Wear rubber gloves and a mask. Even with no breeze, you are bound to inhale some of the fine overspray, so masks are very helpful. Also, wear old clothes and shoes just in case the overspray lands on you.

Follow the directions on the can, which generally say to shake the can for 60 seconds. Spray from a distance of about a foot away. Spray on just a light first coat, no matter how tempting it might be to try to cover everything with a thick coat. A thick coat is bound to run, which will leave unsightly lumps on your finished product.

Make sure that you move your freshly painted bottle far enough away so that when you spray a different color on the next bottle, the overspray won’t reach the other bottles. I wear rubber gloves, so I move them by sticking my pointer finger in the neck of the bottle

You only have to wait a couple of minutes between coats. These bottles took two coats, although the blue ocean breeze took 3 coats to cover the print on the label on the bottle.

In the meantime, spray paint the letters. I found that it was better to lightly sand the surface of the MDF letters so that the paint adheres more easily. You can see here I still was going for the “home” style.

Cursive MDF letters
These letters are the perfect width to fit the bottles.

Let the paint dry overnight.

Decorating the Beach Bottles

I bought an assortment of burlap ribbon at Hobby Lobby, Michael’s, Joann’s Crafts, and Walmart since I wanted each bottle to have a different style.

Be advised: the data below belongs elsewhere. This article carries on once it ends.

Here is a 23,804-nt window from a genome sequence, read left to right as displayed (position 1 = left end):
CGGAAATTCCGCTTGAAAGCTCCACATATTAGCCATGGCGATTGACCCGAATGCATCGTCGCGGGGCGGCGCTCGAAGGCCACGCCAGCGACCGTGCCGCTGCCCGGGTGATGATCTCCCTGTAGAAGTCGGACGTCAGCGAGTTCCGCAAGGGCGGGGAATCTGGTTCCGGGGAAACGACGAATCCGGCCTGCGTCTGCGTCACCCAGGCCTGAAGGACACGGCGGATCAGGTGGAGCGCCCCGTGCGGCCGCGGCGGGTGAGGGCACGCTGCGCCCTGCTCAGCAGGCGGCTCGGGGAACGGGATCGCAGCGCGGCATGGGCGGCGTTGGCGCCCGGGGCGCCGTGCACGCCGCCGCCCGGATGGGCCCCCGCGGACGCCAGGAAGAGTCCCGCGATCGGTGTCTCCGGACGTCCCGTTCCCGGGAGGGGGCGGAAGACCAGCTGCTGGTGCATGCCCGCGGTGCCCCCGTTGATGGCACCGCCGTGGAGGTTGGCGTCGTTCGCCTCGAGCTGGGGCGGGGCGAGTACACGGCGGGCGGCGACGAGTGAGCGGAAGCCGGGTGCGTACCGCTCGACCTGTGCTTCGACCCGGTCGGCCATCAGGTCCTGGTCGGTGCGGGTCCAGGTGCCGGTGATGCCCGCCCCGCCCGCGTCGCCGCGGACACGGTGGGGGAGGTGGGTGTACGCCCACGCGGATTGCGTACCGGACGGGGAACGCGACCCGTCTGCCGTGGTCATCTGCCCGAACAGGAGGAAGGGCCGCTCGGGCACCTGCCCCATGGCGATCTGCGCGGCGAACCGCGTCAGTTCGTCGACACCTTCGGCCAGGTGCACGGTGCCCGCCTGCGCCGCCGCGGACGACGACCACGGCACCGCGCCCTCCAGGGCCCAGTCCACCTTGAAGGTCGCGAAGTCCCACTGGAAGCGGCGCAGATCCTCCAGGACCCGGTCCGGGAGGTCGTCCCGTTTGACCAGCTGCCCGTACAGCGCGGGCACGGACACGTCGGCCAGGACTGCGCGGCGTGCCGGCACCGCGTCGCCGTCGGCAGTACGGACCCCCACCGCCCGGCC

Assortment of burlap ribbon
I never realized how many varieties of burlap ribbon are available in stores!

I also used some twine and burlap bows.

I used a hot glue gun to attach the ribbons to the bottles. Put a stripe of glue along one short edge of the ribbon and carefully hold it against the bottle for about 10 seconds until it is set. Then wrap the ribbon around and repeat the process on the other short edge.

Hot glue the ribbon to the bottle
Hot glue the short edges to the bottle.

Wrap jute cording around the neck of the bottle by gluing one end at the bottom of the neck on the back of the bottle. Wrap it tightly up to the point where the bottle flares out. Then hot glue the end to the back of the bottle.

Twine is glued to neck of bottle
Hot glue each end of the twine to the neck of the bottle.

Lay the bottles onto their backs. Hot glue the letters to the ribbon on the front of the bottle. Then press gently so the glue goes through the ribbon and onto the glass. That way, the weight of the letters does not make the ribbon sag.

Bottles with letters glued on
Let the glue completely cool before standing the bottles up again.

You could use leave the bottles as is, or insert corks or other beachy grass. I found these onion grass sprays on sale at Jo-Ann’s Crafts.

Onion grass in beach glass bottles
The onion grass gives the bottles an authentic beachy vibe.
Beach bottles on Mantle
I like how the bottles look against the stacked stone, giving it a sand and sea look. The garland hanging below is from Christmas Tree Shops.

What other types of upcycled bottle decor would you like to see? Let me know in the comment section below.


8 Responses

  1. I do love a good AND easy DIY and these fit the bill! Thank you for the thorough tutorial!

  2. This is such a cute idea and seems so easy to do! I absolutely love the look and like how you can do so much with it to make the bottles your own or to fit your own decoration style/colors. We’re moving into a house at the end of the year, so I will definitely be making these to give our new place a ‘homey’ feel! Thanks for sharing!

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Hi, I'm Maureen!

I help fellow teachers, home bakers, and crafters learn new skills so that they can build their self-confidence in their talents.